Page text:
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There Will Be Lasting Peace In Balkans - But Not On Schedule

  • Anthony Georgieff



Copenhagen, March 20 (RFE/RL) - The former European Union (EU) envoy to the Balkans, Thorvald Stoltenberg, says NATO must continue its mandate in Bosnia beyond the December 1996 deadline.

In an interview with our correspondent in Copenhagen, Stoltenberg said he believes that there will be long-term peace in the Balkans, but that it is unrealistic to expect to establish democratic institutions in Bosnia on the current schedule.

Stoltenberg said he considers it imperative that the United States agrees. He said he expects U.S. President Bill Clinton to keep his promise to withdraw American troops from Bosnia prior to the November 5 U.S. presidential elections. But, he said, a new administration in Washington might continue their mandate. The U.S. is the only power that can bring long-term peace to the Balkans, he said.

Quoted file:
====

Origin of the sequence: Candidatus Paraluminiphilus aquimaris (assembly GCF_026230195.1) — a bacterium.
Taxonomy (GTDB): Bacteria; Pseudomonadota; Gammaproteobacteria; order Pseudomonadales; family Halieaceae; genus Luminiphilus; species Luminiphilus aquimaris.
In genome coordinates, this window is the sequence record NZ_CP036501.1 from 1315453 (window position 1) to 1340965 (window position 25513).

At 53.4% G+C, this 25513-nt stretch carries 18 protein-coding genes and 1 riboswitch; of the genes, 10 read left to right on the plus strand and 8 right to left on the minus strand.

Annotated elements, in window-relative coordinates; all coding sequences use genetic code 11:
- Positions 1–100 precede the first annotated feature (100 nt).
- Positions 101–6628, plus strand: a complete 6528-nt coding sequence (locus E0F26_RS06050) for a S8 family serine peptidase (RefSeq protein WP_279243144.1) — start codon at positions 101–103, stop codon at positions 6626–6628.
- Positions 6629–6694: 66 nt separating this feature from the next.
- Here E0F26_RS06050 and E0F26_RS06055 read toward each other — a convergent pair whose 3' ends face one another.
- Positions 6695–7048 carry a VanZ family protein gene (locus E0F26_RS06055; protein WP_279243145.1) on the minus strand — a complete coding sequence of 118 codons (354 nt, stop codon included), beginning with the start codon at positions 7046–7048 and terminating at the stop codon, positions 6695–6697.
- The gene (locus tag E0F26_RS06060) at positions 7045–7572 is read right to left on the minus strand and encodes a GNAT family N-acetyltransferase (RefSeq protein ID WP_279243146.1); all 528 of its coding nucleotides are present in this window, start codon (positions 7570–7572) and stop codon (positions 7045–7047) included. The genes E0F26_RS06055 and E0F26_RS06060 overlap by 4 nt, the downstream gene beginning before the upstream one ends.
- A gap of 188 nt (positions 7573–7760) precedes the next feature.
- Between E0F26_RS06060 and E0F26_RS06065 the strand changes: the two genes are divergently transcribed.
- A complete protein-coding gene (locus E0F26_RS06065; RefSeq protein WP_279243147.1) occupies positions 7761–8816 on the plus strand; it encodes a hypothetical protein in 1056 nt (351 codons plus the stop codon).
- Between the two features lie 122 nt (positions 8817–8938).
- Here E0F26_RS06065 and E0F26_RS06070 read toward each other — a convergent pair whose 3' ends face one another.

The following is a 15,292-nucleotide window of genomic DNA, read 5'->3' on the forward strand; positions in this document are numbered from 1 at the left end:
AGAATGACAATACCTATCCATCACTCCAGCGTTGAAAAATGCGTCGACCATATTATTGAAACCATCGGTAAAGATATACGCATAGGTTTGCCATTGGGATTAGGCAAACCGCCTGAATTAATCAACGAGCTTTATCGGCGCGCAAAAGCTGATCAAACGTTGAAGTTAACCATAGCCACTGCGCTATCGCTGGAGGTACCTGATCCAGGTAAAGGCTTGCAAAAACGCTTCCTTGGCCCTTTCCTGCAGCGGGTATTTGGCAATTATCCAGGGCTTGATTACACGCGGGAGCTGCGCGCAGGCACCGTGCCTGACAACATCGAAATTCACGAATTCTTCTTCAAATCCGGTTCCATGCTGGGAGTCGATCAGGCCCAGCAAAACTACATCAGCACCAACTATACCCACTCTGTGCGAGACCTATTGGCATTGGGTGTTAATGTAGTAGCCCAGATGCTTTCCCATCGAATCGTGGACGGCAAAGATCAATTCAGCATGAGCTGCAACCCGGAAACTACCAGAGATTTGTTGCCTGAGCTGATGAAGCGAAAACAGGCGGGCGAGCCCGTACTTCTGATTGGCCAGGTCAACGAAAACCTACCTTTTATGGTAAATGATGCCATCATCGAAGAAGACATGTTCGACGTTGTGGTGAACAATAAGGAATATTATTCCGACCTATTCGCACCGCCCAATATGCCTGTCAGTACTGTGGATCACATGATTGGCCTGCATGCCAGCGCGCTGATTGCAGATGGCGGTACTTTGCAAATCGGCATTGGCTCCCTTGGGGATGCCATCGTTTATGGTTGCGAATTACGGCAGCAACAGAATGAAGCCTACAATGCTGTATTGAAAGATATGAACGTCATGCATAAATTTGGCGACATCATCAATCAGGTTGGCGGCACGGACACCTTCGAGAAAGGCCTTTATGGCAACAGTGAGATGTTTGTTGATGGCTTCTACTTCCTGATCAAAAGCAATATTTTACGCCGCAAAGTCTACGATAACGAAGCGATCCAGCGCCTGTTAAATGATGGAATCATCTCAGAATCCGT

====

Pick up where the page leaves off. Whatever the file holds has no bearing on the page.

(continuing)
Thorvald Stoltenberg, a former Foreign Minister of Norway, was EU mediator in the Balkans for three years. He is currently the Norwegian Ambassador to Denmark.

In the interview, Stoltenberg said that only the U.S. can implement the Dayton peace accord, because the EU does not yet have a coherent foreign policy. He said, however, that the role of Western Europe should not be minimized. The EU operation kept three-million people from starving, while UNPROFOR soldiers died in former Yugoslavia, he said, and the Americans arrived there only when there was no more full-scale war.

The ambassador said that the U.S. must have known that a lasting peace settlement cannot be achieved within the time limits of the Dayton accord. But, he said, considering U.S. internal politics, setting the time limit for deploying the U.S. troops was unavoidable.

The Dayton accords have deficiencies, Stoltenburg acknowledged. However, he said, at the time it was worked out, as he put it, "an imperfect peace was better than a continuing war."America was successful because it used the promises of reward and punishment. Europe couldn't or wouldn't do that, he said.
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